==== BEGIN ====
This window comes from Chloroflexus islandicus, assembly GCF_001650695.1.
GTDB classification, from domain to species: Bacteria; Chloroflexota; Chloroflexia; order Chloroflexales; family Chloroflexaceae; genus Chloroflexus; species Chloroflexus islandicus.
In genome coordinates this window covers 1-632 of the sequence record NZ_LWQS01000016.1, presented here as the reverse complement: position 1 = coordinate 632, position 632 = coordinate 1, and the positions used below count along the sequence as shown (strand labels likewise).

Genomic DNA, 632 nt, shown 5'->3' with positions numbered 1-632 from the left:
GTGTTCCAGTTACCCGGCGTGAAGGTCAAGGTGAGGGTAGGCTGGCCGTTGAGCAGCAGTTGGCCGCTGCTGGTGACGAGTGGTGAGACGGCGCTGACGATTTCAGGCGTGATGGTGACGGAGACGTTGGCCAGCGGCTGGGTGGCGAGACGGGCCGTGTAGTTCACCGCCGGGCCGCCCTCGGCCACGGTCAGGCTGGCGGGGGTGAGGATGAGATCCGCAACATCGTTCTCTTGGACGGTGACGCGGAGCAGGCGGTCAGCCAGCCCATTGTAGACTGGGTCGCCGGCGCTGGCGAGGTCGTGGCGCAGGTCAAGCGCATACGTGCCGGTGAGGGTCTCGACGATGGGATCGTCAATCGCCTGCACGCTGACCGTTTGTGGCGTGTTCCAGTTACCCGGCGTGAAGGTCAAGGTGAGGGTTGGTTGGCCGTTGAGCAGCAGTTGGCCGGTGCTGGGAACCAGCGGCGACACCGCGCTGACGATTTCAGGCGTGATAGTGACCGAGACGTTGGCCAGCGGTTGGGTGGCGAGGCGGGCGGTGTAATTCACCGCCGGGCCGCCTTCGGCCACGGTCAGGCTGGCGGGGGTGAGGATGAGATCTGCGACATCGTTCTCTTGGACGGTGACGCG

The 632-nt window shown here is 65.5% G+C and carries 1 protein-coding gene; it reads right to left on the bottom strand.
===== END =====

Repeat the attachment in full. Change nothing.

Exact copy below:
This window comes from Chloroflexus islandicus, assembly GCF_001650695.1.
GTDB classification, from domain to species: Bacteria; Chloroflexota; Chloroflexia; order Chloroflexales; family Chloroflexaceae; genus Chloroflexus; species Chloroflexus islandicus.
In genome coordinates this window covers 1-632 of the sequence record NZ_LWQS01000016.1, presented here as the reverse complement: position 1 = coordinate 632, position 632 = coordinate 1, and the positions used below count along the sequence as shown (strand labels likewise).

Genomic DNA, 632 nt, shown 5'->3' with positions numbered 1-632 from the left:
GTGTTCCAGTTACCCGGCGTGAAGGTCAAGGTGAGGGTAGGCTGGCCGTTGAGCAGCAGTTGGCCGCTGCTGGTGACGAGTGGTGAGACGGCGCTGACGATTTCAGGCGTGATGGTGACGGAGACGTTGGCCAGCGGCTGGGTGGCGAGACGGGCCGTGTAGTTCACCGCCGGGCCGCCCTCGGCCACGGTCAGGCTGGCGGGGGTGAGGATGAGATCCGCAACATCGTTCTCTTGGACGGTGACGCGGAGCAGGCGGTCAGCCAGCCCATTGTAGACTGGGTCGCCGGCGCTGGCGAGGTCGTGGCGCAGGTCAAGCGCATACGTGCCGGTGAGGGTCTCGACGATGGGATCGTCAATCGCCTGCACGCTGACCGTTTGTGGCGTGTTCCAGTTACCCGGCGTGAAGGTCAAGGTGAGGGTTGGTTGGCCGTTGAGCAGCAGTTGGCCGGTGCTGGGAACCAGCGGCGACACCGCGCTGACGATTTCAGGCGTGATAGTGACCGAGACGTTGGCCAGCGGTTGGGTGGCGAGGCGGGCGGTGTAATTCACCGCCGGGCCGCCTTCGGCCACGGTCAGGCTGGCGGGGGTGAGGATGAGATCTGCGACATCGTTCTCTTGGACGGTGACGCG

The 632-nt window shown here is 65.5% G+C and carries 1 protein-coding gene; it reads right to left on the bottom strand.